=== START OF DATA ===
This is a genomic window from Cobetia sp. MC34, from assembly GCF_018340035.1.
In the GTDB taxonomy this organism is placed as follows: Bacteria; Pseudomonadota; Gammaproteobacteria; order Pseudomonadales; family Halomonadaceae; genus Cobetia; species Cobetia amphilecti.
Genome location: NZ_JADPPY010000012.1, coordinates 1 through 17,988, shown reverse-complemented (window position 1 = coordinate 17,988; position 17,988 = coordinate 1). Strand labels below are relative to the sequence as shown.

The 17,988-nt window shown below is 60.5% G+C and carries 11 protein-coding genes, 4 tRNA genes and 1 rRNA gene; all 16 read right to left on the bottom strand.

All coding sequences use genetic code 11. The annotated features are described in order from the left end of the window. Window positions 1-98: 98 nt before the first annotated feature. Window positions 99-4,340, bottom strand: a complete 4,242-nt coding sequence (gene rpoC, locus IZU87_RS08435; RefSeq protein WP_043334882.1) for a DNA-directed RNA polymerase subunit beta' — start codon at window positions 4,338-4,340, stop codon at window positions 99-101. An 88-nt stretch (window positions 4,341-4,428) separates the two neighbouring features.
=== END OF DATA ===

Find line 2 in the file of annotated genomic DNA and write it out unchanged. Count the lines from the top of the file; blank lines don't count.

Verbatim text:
In the GTDB taxonomy this organism is placed as follows: Bacteria; Pseudomonadota; Gammaproteobacteria; order Pseudomonadales; family Halomonadaceae; genus Cobetia; species Cobetia amphilecti.